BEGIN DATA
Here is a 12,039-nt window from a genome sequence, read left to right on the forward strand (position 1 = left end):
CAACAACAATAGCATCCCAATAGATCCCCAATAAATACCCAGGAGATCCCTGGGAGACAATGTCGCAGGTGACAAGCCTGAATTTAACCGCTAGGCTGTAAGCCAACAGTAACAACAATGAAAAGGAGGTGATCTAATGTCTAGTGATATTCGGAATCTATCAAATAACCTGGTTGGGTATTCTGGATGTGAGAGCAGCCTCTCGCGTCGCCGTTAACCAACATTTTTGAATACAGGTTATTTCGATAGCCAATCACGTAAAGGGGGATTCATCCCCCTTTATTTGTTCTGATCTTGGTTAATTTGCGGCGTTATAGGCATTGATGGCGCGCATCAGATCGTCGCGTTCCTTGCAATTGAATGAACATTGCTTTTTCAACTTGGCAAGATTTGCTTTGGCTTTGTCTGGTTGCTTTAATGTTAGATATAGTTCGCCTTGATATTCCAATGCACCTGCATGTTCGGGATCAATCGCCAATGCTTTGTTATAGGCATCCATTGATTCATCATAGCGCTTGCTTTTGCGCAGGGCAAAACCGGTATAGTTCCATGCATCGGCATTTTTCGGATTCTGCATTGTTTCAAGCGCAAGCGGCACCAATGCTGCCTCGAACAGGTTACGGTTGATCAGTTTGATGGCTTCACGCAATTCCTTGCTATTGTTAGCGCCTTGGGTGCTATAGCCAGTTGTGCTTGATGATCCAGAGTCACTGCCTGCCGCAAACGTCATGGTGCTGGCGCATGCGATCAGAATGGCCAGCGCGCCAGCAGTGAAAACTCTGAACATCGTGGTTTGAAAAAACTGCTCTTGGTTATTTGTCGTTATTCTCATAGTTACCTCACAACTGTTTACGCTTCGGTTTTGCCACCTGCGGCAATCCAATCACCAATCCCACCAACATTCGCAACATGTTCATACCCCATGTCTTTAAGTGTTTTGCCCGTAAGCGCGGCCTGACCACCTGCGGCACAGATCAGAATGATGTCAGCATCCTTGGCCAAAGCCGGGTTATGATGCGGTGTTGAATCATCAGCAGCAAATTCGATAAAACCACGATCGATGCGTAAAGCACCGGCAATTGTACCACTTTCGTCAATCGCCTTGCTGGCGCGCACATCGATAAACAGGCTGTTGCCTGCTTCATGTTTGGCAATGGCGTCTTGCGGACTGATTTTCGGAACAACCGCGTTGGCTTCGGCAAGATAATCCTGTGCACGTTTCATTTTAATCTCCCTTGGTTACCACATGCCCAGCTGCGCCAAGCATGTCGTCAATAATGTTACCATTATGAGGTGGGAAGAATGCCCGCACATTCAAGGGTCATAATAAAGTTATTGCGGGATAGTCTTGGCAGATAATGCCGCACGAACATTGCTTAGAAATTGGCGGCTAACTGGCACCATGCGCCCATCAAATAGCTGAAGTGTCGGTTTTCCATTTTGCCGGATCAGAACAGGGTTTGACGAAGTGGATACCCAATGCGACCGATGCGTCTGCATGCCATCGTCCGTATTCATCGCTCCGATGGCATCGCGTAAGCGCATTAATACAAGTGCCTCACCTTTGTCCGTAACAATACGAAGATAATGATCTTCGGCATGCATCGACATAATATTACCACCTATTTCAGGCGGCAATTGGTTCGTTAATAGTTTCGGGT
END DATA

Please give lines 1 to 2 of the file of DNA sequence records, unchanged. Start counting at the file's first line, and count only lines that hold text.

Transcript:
Here is a 12,039-nt window from a genome sequence, read left to right on the forward strand (position 1 = left end):
CAACAACAATAGCATCCCAATAGATCCCCAATAAATACCCAGGAGATCCCTGGGAGACAATGTCGCAGGTGACAAGCCTGAATTTAACCGCTAGGCTGTAAGCCAACAGTAACAACAATGAAAAGGAGGTGATCTAATGTCTAGTGATATTCGGAATCTATCAAATAACCTGGTTGGGTATTCTGGATGTGAGAGCAGCCTCTCGCGTCGCCGTTAACCAACATTTTTGAATACAGGTTATTTCGATAGCCAATCACGTAAAGGGGGATTCATCCCCCTTTATTTGTTCTGATCTTGGTTAATTTGCGGCGTTATAGGCATTGATGGCGCGCATCAGATCGTCGCGTTCCTTGCAATTGAATGAACATTGCTTTTTCAACTTGGCAAGATTTGCTTTGGCTTTGTCTGGTTGCTTTAATGTTAGATATAGTTCGCCTTGATATTCCAATGCACCTGCATGTTCGGGATCAATCGCCAATGCTTTGTTATAGGCATCCATTGATTCATCATAGCGCTTGCTTTTGCGCAGGGCAAAACCGGTATAGTTCCATGCATCGGCATTTTTCGGATTCTGCATTGTTTCAAGCGCAAGCGGCACCAATGCTGCCTCGAACAGGTTACGGTTGATCAGTTTGATGGCTTCACGCAATTCCTTGCTATTGTTAGCGCCTTGGGTGCTATAGCCAGTTGTGCTTGATGATCCAGAGTCACTGCCTGCCGCAAACGTCATGGTGCTGGCGCATGCGATCAGAATGGCCAGCGCGCCAGCAGTGAAAACTCTGAACATCGTGGTTTGAAAAAACTGCTCTTGGTTATTTGTCGTTATTCTCATAGTTACCTCACAACTGTTTACGCTTCGGTTTTGCCACCTGCGGCAATCCAATCACCAATCCCACCAACATTCGCAACATGTTCATACCCCATGTCTTTAAGTGTTTTGCCCGTAAGCGCGGCCTGACCACCTGCGGCACAGATCAGAATGATGTCAGCATCCTTGGCCAAAGCCGGGTTATGATGCGGTGTTGAATCATCAGCAGCAAATTCGATAAAACCACGATCGATGCGTAAAGCACCGGCAATTGTACCACTTTCGTCAATCGCCTTGCTGGCGCGCACATCGATAAACAGGCTGTTGCCTGCTTCATGTTTGGCAATGGCGTCTTGCGGACTGATTTTCGGAACAACCGCGTTGGCTTCGGCAAGATAATCCTGTGCACGTTTCATTTTAATCTCCCTTGGTTACCACATGCCCAGCTGCGCCAAGCATGTCGTCAATAATGTTACCATTATGAGGTGGGAAGAATGCCCGCACATTCAAGGGTCATAATAAAGTTATTGCGGGATAGTCTTGGCAGATAATGCCGCACGAACATTGCTTAGAAATTGGCGGCTAACTGGCACCATGCGCCCATCAAATAGCTGAAGTGTCGGTTTTCCATTTTGCCGGATCAGAACAGGGTTTGACGAAGTGGATACCCAATGCGACCGATGCGTCTGCATGCCATCGTCCGTATTCATCGCTCCGATGGCATCGCGTAAGCGCATTAATACAAGTGCCTCACCTTTGTCCGTAACAATACGAAGATAATGATCTTCGGCATGCATCGACATAATATTACCACCTATTTCAGGCGGCAATTGGTTCGTTAATAGTTTCGGGT